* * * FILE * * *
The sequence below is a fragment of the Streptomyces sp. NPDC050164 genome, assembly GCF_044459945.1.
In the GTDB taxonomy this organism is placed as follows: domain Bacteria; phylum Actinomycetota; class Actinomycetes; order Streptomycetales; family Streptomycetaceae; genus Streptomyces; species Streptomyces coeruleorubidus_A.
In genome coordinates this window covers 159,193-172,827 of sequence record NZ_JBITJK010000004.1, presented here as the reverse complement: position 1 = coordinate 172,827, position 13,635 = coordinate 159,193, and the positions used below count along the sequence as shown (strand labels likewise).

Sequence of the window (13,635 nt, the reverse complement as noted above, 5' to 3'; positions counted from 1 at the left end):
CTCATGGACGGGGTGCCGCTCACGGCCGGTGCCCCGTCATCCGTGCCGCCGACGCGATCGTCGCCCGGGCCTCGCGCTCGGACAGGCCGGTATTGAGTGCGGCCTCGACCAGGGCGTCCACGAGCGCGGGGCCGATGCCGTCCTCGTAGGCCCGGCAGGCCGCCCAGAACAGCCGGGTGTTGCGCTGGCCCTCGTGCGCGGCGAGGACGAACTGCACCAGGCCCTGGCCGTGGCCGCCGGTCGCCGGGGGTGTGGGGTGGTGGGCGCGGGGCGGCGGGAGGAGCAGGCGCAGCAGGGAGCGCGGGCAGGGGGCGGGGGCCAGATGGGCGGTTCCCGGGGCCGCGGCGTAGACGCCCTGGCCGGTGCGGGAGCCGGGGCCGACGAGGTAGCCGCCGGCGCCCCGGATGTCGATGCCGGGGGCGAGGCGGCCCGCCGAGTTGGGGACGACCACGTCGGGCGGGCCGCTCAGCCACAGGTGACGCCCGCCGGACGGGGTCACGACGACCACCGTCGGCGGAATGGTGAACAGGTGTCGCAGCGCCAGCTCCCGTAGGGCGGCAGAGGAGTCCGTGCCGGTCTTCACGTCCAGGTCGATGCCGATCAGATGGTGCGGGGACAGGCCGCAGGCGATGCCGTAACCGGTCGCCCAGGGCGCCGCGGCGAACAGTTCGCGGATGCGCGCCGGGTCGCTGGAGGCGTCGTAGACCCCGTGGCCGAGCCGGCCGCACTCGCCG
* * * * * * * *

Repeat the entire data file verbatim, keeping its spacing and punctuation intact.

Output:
The sequence below is a fragment of the Streptomyces sp. NPDC050164 genome, assembly GCF_044459945.1.
In the GTDB taxonomy this organism is placed as follows: domain Bacteria; phylum Actinomycetota; class Actinomycetes; order Streptomycetales; family Streptomycetaceae; genus Streptomyces; species Streptomyces coeruleorubidus_A.
In genome coordinates this window covers 159,193-172,827 of sequence record NZ_JBITJK010000004.1, presented here as the reverse complement: position 1 = coordinate 172,827, position 13,635 = coordinate 159,193, and the positions used below count along the sequence as shown (strand labels likewise).

Sequence of the window (13,635 nt, the reverse complement as noted above, 5' to 3'; positions counted from 1 at the left end):
CTCATGGACGGGGTGCCGCTCACGGCCGGTGCCCCGTCATCCGTGCCGCCGACGCGATCGTCGCCCGGGCCTCGCGCTCGGACAGGCCGGTATTGAGTGCGGCCTCGACCAGGGCGTCCACGAGCGCGGGGCCGATGCCGTCCTCGTAGGCCCGGCAGGCCGCCCAGAACAGCCGGGTGTTGCGCTGGCCCTCGTGCGCGGCGAGGACGAACTGCACCAGGCCCTGGCCGTGGCCGCCGGTCGCCGGGGGTGTGGGGTGGTGGGCGCGGGGCGGCGGGAGGAGCAGGCGCAGCAGGGAGCGCGGGCAGGGGGCGGGGGCCAGATGGGCGGTTCCCGGGGCCGCGGCGTAGACGCCCTGGCCGGTGCGGGAGCCGGGGCCGACGAGGTAGCCGCCGGCGCCCCGGATGTCGATGCCGGGGGCGAGGCGGCCCGCCGAGTTGGGGACGACCACGTCGGGCGGGCCGCTCAGCCACAGGTGACGCCCGCCGGACGGGGTCACGACGACCACCGTCGGCGGAATGGTGAACAGGTGTCGCAGCGCCAGCTCCCGTAGGGCGGCAGAGGAGTCCGTGCCGGTCTTCACGTCCAGGTCGATGCCGATCAGATGGTGCGGGGACAGGCCGCAGGCGATGCCGTAACCGGTCGCCCAGGGCGCCGCGGCGAACAGTTCGCGGATGCGCGCCGGGTCGCTGGAGGCGTCGTAGACCCCGTGGCCGAGCCGGCCGCACTCGCCG